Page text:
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Why champagne has stable “bubble chains” and other carbonated drinks do not

hand pouring champagne from a bottle into two fluted glasses

Enlarge / Researchers investigated the stability of bubble chains in carbonated drinks like champagne and sparkling wine. (credit: Madeline Federle and Colin Sullivan)

Brown University physicist Roberto Zenit has a knack for tying his fundamental fluid dynamics research to everyday phenomena, like enjoying a glass of champagne with friends. He noticed one day that the bubbles rising to the surface form stable vertical columns, unlike other carbonated beverages, where the wake of rising bubbles knocks other bubbles sideways so that multiple bubbles rise simultaneously. Zenit found that this is because surfactant molecules coat the champagne bubbles and encourage more swirling, thereby disrupting the wake, according to a new paper published in the journal Physical Review Fluids.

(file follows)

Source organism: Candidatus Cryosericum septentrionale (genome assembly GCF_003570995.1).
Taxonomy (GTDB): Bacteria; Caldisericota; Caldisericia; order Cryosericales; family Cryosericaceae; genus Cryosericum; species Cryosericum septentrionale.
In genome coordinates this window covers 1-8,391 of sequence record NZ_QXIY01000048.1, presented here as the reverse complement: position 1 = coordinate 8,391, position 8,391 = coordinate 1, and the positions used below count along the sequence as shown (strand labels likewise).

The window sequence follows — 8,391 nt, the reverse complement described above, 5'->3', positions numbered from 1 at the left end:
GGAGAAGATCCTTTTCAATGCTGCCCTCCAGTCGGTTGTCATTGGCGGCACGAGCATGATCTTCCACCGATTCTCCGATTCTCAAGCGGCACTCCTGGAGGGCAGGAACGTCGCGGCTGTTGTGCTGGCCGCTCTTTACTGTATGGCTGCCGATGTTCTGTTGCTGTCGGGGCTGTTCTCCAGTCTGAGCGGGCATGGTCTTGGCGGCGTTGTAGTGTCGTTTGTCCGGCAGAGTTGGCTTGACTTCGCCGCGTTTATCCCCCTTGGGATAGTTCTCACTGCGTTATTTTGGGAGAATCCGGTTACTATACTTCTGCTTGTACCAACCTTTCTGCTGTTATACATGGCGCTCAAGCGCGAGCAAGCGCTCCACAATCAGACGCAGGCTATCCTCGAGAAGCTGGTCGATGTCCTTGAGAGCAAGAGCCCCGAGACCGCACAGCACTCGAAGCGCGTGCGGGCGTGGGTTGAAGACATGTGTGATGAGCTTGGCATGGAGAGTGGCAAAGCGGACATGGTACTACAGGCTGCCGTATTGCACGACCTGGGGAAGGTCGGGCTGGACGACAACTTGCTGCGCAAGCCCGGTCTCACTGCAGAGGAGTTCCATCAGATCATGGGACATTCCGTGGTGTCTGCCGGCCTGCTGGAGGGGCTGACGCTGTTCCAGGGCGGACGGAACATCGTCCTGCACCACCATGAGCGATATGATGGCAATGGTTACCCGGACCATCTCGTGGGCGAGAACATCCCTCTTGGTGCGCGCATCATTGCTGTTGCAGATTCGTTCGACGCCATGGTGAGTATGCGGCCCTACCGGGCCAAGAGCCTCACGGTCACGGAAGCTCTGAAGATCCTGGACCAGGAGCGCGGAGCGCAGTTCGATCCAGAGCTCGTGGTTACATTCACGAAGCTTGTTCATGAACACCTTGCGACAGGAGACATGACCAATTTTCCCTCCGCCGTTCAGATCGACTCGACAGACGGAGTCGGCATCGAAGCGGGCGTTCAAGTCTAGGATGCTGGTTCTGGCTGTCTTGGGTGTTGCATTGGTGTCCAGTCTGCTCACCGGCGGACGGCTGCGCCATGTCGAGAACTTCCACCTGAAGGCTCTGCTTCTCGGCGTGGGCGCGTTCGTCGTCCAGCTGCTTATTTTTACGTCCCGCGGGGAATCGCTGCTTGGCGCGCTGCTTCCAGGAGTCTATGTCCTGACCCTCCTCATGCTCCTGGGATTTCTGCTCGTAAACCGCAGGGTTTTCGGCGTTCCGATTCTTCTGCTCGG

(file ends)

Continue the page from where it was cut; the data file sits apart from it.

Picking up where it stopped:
“Just observing a glass of a liquid super-saturated with carbon dioxide is like having a laboratory in front of you,” Zenit told Ars. “It’s a very good example of trying to understand hydrodynamic interactions. When two bubbles are moving one behind the other, they usually become misaligned because they create a disturbance in the liquid around them. We realized this was very different for champagne. If you know anything about bubble dynamics, that’s not natural, so of course we were instantly intrigued.”

Zenit has previously analyzed the fluid dynamics of modern painting techniques and materials pioneered by such luminaries as muralist David Siqueiros and Jackson Pollock, both of whom Zenit considers “intuitive physicists.” Siqueiros’ famous “accidental painting” technique involved pouring layers of paint on a horizontal surface and letting whorls, blobs, and other shapes form over time. The trick is to place a dense fluid on top of a lighter one to create a classic instability because the heavier liquid will push through the lighter one. According to Zenit, Pollock’s dripping technique relied upon the same instability to produce curly lines and spots on his canvases.

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